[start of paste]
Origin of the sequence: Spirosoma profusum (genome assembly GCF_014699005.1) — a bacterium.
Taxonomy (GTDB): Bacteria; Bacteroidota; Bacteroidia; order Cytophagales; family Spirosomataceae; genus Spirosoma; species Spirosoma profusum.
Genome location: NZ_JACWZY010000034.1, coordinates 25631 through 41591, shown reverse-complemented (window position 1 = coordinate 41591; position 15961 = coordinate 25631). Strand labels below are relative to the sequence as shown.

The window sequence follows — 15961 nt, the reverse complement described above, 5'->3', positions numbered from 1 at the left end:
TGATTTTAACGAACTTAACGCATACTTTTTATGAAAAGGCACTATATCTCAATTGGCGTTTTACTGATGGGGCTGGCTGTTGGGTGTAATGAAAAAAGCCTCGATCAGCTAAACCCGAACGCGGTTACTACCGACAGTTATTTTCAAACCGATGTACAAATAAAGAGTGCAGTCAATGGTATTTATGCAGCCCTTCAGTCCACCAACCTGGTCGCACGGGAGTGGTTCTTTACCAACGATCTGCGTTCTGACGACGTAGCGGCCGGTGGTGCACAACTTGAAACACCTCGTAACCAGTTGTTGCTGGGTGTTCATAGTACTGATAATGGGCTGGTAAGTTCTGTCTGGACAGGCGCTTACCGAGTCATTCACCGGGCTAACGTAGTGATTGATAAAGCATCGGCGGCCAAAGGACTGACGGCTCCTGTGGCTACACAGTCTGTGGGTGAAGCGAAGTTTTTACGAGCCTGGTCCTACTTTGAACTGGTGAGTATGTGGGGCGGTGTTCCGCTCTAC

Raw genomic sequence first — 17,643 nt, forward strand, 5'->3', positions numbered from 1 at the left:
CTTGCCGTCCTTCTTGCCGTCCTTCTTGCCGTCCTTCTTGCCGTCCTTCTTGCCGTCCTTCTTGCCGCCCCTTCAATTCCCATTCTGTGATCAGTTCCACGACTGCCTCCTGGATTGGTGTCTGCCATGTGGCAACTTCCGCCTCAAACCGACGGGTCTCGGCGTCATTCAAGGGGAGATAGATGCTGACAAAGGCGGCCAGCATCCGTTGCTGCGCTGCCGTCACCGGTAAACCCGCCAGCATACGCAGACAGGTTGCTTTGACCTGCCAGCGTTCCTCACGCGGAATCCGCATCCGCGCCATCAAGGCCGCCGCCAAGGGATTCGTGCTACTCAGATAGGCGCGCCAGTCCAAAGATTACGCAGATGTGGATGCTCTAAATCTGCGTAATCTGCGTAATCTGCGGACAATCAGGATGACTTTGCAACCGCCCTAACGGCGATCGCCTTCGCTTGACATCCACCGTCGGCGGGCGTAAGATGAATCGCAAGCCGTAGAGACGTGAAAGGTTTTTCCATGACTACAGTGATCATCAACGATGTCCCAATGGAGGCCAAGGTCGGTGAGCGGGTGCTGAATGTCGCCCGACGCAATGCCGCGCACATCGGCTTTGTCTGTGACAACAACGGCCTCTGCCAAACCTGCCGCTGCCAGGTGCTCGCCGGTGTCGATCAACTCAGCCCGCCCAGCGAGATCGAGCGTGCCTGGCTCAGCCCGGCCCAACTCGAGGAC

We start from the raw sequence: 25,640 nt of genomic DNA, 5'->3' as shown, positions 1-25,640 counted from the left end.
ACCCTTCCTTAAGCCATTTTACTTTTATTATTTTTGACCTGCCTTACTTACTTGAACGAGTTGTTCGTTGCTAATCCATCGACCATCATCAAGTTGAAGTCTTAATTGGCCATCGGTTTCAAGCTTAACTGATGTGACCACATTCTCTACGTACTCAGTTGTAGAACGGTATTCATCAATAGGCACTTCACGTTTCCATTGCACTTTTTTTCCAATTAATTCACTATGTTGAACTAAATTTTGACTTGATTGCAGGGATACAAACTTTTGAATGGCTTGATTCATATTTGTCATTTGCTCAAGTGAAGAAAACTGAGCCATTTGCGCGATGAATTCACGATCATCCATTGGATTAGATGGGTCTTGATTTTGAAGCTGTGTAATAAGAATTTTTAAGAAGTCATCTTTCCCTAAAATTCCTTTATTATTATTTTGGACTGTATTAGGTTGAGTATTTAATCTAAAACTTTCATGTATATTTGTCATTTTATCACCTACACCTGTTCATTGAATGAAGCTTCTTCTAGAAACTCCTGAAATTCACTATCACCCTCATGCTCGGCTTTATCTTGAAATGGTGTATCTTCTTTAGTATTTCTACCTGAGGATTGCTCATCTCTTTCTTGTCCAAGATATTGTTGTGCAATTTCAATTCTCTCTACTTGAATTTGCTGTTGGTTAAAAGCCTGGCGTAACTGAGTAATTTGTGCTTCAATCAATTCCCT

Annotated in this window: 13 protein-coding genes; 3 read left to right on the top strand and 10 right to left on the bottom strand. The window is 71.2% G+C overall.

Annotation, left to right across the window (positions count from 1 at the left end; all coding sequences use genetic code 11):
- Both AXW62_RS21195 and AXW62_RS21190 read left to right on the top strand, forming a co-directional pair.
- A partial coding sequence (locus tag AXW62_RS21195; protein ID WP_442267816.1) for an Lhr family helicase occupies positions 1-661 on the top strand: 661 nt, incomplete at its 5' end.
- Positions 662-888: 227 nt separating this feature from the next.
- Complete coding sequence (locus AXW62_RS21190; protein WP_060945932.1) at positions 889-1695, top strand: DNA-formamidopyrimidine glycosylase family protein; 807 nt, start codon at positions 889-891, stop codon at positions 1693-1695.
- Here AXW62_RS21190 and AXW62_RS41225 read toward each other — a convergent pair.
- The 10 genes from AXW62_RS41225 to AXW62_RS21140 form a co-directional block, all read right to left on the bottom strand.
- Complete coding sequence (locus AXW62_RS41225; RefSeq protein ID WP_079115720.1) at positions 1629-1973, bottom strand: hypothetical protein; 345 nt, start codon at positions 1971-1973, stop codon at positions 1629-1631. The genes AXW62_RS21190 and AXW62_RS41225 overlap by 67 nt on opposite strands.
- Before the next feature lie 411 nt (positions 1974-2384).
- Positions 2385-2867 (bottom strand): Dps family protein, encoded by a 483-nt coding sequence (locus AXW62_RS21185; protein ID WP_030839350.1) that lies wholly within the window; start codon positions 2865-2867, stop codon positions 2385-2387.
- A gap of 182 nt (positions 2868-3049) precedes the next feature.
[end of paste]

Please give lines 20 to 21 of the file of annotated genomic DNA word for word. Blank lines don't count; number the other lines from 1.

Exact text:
- Positions 2385-2867 (bottom strand): Dps family protein, encoded by a 483-nt coding sequence (locus AXW62_RS21185; protein ID WP_030839350.1) that lies wholly within the window; start codon positions 2865-2867, stop codon positions 2385-2387.
- A gap of 182 nt (positions 2868-3049) precedes the next feature.